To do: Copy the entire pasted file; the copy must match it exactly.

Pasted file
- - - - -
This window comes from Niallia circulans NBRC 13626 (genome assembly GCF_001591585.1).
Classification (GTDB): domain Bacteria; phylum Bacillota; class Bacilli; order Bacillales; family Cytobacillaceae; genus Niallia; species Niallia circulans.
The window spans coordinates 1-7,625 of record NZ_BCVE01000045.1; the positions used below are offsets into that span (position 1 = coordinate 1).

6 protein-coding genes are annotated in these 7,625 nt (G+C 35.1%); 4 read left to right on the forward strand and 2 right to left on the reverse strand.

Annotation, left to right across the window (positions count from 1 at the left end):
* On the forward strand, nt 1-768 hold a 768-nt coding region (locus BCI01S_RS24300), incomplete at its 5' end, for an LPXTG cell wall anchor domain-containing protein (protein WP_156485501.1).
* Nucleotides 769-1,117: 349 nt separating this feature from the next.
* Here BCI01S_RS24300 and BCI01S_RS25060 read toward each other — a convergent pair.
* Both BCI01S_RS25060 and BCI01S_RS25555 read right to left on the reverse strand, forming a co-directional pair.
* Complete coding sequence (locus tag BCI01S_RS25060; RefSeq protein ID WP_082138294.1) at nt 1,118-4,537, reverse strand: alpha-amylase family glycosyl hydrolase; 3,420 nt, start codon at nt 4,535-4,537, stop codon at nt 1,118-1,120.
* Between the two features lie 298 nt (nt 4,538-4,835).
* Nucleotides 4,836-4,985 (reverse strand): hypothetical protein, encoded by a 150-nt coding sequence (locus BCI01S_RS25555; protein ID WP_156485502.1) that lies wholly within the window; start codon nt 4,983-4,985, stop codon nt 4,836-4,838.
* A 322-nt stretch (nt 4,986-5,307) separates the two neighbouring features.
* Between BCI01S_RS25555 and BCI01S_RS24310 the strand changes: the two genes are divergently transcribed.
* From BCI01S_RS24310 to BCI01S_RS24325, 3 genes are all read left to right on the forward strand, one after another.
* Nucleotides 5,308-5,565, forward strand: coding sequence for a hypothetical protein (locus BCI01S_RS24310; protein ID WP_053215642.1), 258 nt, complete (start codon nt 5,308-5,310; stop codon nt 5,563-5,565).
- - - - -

This window comes from Niallia circulans NBRC 13626 (genome assembly GCF_001591585.1).
Classification (GTDB): domain Bacteria; phylum Bacillota; class Bacilli; order Bacillales; family Cytobacillaceae; genus Niallia; species Niallia circulans.
The window spans coordinates 1-7,625 of record NZ_BCVE01000045.1; the positions used below are offsets into that span (position 1 = coordinate 1).

6 protein-coding genes are annotated in these 7,625 nt (G+C 35.1%); 4 read left to right on the forward strand and 2 right to left on the reverse strand.

Annotation, left to right across the window (positions count from 1 at the left end):
* On the forward strand, nt 1-768 hold a 768-nt coding region (locus BCI01S_RS24300), incomplete at its 5' end, for an LPXTG cell wall anchor domain-containing protein (protein WP_156485501.1).
* Nucleotides 769-1,117: 349 nt separating this feature from the next.
* Here BCI01S_RS24300 and BCI01S_RS25060 read toward each other — a convergent pair.
* Both BCI01S_RS25060 and BCI01S_RS25555 read right to left on the reverse strand, forming a co-directional pair.
* Complete coding sequence (locus tag BCI01S_RS25060; RefSeq protein ID WP_082138294.1) at nt 1,118-4,537, reverse strand: alpha-amylase family glycosyl hydrolase; 3,420 nt, start codon at nt 4,535-4,537, stop codon at nt 1,118-1,120.
* Between the two features lie 298 nt (nt 4,538-4,835).
* Nucleotides 4,836-4,985 (reverse strand): hypothetical protein, encoded by a 150-nt coding sequence (locus BCI01S_RS25555; protein ID WP_156485502.1) that lies wholly within the window; start codon nt 4,983-4,985, stop codon nt 4,836-4,838.
* A 322-nt stretch (nt 4,986-5,307) separates the two neighbouring features.
* Between BCI01S_RS25555 and BCI01S_RS24310 the strand changes: the two genes are divergently transcribed.
* From BCI01S_RS24310 to BCI01S_RS24325, 3 genes are all read left to right on the forward strand, one after another.
* Nucleotides 5,308-5,565, forward strand: coding sequence for a hypothetical protein (locus BCI01S_RS24310; protein ID WP_053215642.1), 258 nt, complete (start codon nt 5,308-5,310; stop codon nt 5,563-5,565).